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The essay conclusion

Watch this to develop your powers of concluding essays in Higher Modern Studies (all rise, the court is in session)

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In 1994 America watched on as the trial of the century played out in the courts. American football superstar, O J Simpson, stood accused of killing his ex-wife and her friend at their West LA mansion. America was still reeling from deadly race riots the previous two summers, and the case fed concerns that black Americans, such as Simpson, could never find Justice in white-dominated courts. The Judge, Lance Ito, made the historic decision to let television cameras and reporters into the courtroom so the American people could listen to the evidence and draw their own conclusions. He wanted people to see the evidence from both sides, and to understand that the arguments on one side could be stronger than the others.

The same is required of the conclusion to a 20 mark essay, in which you must consider alternative views, and in this video, I will talk you through how to achieve this and avoid the most common mistakes.

All rise, the court is in session…

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The conclusion to a 20 mark essay is worth 20% of the essay. That’s a lot right? So you need to get this just right.

A good essay will already have a logical line of argument, so knowing what conclusion you are coming to is the first decision you make in your essay. The task here is to ensure that you fulfil all the SQA criteria so that you do everything that your conclusion requires.

Your conclusion is required to address the central aspect of the question, which simply means that you need to make sure that it actually answers what you have been asked. Don’t try to turn the question around to something slightly different that you prefer - you have to tackle it head on. It also needs to be justified, so you should be pointing to the evidence that you have used. You don’t have to rehash all the same stats and arguments, but you should mention them.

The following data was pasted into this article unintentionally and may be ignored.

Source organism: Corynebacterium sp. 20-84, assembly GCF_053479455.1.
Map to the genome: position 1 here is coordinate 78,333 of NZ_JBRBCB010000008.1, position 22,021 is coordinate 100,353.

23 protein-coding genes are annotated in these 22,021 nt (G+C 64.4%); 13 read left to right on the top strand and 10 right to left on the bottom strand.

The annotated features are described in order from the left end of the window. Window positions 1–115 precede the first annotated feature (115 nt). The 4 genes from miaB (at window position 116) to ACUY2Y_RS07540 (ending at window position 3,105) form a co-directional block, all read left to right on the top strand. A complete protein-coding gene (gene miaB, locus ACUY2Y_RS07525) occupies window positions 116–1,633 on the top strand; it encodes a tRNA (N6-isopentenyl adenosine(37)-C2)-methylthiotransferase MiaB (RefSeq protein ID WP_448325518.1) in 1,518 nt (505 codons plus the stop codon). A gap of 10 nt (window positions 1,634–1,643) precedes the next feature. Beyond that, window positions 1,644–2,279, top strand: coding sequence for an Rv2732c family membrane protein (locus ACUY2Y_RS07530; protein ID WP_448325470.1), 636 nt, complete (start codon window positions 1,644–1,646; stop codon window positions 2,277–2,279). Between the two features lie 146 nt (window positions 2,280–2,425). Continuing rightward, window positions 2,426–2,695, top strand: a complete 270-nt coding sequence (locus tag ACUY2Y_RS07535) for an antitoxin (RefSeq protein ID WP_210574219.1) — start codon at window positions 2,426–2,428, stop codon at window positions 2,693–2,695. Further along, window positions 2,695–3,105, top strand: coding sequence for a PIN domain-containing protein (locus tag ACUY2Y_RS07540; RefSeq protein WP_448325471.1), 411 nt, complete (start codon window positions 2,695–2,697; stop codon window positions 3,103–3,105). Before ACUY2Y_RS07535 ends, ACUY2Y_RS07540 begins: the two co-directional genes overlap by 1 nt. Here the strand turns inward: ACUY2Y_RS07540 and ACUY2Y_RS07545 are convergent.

By far the most important part of a conclusion, though, is making sure that it is balanced and considers a range of viewpoints. Here you are being asked to carry out the skill that lawyers, such as the one who defended O J, rely on most, which is rebuttal. A good rebuttal accepts that the other side have some good points, but then undermines them with stronger points. In the OJ trial his lawyer acknowledged the blood that the police said they had found but rebutted with the fact that some of the blood they had taken from OJ was missing, and made claims of police corruption which, in the end, convinced the jury.

The rebuttal is one of the most important skills in Modern Studies and being able to debate your opponents by directly addressing their claims is essential in law, politics and lots of other fields. In your conclusion you need to rebut on a couple of occasions. They don’t need to be too lengthy, it’s the end of the essay and you’re summing up, but you must ensure that you cover the other side to your line of argument. A simple phrase which addresses your opponent's view could go along the lines of, critics of First Past the Post would argue that it leads to a lack of representation for smaller parties, but whilst this is true, it also prevents extremist parties from acquiring power. The best conclusions will have around two rebuttals, go back over the main arguments, make brief reference to some examples and ensure that the question has been answered with a strong line of argument.

The Simpson trial became instantly notorious, and even recently dramatized for a new TV audience. A wide-ranging survey across America later found that 27% of Black Americans and 87% of White Americans believed OJ was guilty, so perhaps the judge’s approach was not quite the success he had hoped for. Despite this, it serves as an example of the power of the rebuttal, something which you will need to apply to your essay conclusions if you hope to take all of the marks which are on offer.

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